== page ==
Motorcycle Show

One Piece at a Time

February 13, 2019
1962Triumphfeatureimage

Some builders find the exciting part of a restoration is the hunt for parts.

Story by Greg Williams

Photos by: Bob Klassen

There’s no mistaking a Triumph Bonneville. Launched in 1959, the Bonneville was named to commemorate a 214.47 mph world land speed record set by Johnny Allen in a Triumph-powered streamliner at the Bonneville Salt Flats.

The looks, the sound and the power are all unique to the revered Bonneville model that, with the exception of a few years, has been in production for almost six decades.

Calgary’s Bob Klassen isn’t immune to the charms of the earlier models, and for close to three decades owned a unit-construction 1970 Triumph Bonneville.

During that time, he’s also built, and had a hand in building, close to a dozen pre-unit Triumph motorcycles.

A Brief History Lesson

1962-TriumphNone of these projects began as complete machines. Instead, a frame came from one location, an engine – or engine pieces – from other sources, and all of the ancillary components from myriad sellers.

That’s exactly how this 1962 Triumph Bonneville T120R came together. Before we get to the build story, we need to learn a little more about Klassen and his penchant for pre-unit Triumphs, even though his first Bonneville was a unit-construction machine.

For those wondering, a “pre-unit” Triumph simply means the engine and gearbox are separate components. From 1937, the first year of Triumph designer Edward Turner’s Speed Twin, the parallel twin-cylinder engine and transmission lived in completely separate alloy castings. In 1957, the 350 cc Triumph 3TA gained a unit-construction engine, where the cast alloy cases contained a cavity that housed all the gears and shafts of the transmission, behind the crankshaft. The 500 cc 5TA featured unit construction when it was launched in 1959, but the 650 cc models didn’t get that treatment until 1963.

For Klassen, a retired mechanical engineer, the beauty of a Triumph lies in the pre-unit machines, and, as mentioned, he’s built a few, including a Triton, a desert sled and several bobbers.

Triumph’s Duplex Frame

1962-Triumph-EngineIt was in 2011 that Klassen constructed a bobber based on a 1962 duplex Triumph front frame loop, David Bird hardtail and Bonneville engine cases. During this process, he learned two things: first, he loved the look of the three-year-only duplex frame (Triumph debuted the duplex frame in 1960 and dropped it in 1962) with its twin front downtubes; and second, “Even with a rigid frame conversion on the duplex frame, I felt it handled way better than any other Triumph – unit or pre-unit – I’d ever built.”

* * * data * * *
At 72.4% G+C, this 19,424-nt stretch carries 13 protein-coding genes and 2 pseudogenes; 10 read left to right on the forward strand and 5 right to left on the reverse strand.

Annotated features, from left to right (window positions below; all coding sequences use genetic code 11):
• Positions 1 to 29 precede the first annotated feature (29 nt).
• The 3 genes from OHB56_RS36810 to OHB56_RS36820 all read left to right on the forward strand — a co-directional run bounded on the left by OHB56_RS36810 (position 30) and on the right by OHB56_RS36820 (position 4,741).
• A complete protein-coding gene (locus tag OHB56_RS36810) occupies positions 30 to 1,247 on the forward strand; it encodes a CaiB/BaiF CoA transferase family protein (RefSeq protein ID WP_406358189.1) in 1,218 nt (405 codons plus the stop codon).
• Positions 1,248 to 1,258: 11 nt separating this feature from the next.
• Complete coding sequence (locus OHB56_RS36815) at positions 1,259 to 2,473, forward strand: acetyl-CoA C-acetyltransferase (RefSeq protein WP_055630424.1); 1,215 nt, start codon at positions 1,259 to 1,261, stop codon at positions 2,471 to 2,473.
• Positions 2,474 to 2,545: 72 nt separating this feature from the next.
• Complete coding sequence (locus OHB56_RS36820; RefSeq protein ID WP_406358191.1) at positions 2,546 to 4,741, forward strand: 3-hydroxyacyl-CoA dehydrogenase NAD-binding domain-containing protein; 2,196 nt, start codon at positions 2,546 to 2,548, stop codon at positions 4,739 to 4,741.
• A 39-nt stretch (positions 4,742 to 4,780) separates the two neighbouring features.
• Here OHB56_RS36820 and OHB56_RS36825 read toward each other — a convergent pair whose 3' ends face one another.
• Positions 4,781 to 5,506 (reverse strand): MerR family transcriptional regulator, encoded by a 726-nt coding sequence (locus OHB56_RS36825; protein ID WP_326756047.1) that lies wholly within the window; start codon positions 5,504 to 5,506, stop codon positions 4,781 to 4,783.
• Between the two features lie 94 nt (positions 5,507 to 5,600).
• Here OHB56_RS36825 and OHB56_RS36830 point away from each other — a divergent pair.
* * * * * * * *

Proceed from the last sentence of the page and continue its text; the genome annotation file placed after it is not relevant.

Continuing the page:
A seed had been planted, and Klassen began thinking that building a close-to-stock 1962 Bonneville, with the duplex frame, would be something he’d like to do. The project didn’t really gain any momentum until he was visiting John Oland of Motoparts in Edmonton.

“I was wandering around and went out into John’s boneyard, where there was a row of frames,” Klassen explains. “I spotted a duplex front frame loop, and it had surface rust on it. I spent a few more minutes examining it and
discovered it didn’t have a VIN stamped on it. Also, the side-stand and centre-stand lugs had no evidence of use – I think it was a factory replacement frame that had never been used.”

The Search Begins

1962-Triumph-tail-lightKlassen bought the front frame section and began, as he says, a very slow process of acquiring, restoring and building up the parts to make his ideal Bonneville.

On eBay, he sourced a number of specific parts to piece together the duplex front forks. These have different internal damping components from earlier pre-unit forks, and the triple trees also differ.

While working on the forks, Klassen was on the search for a set of duplex frame T120 Bonneville engine cases. He found a set on the Canadian Vintage Motorcycle Group’s buy-and-sell web pages and purchased them out of Ontario.

“There’d been some alloy repair work done to the drive side case, where it had cracked about two or three inches below the base of the cylinder,” Klassen says. “The repair had been done years…

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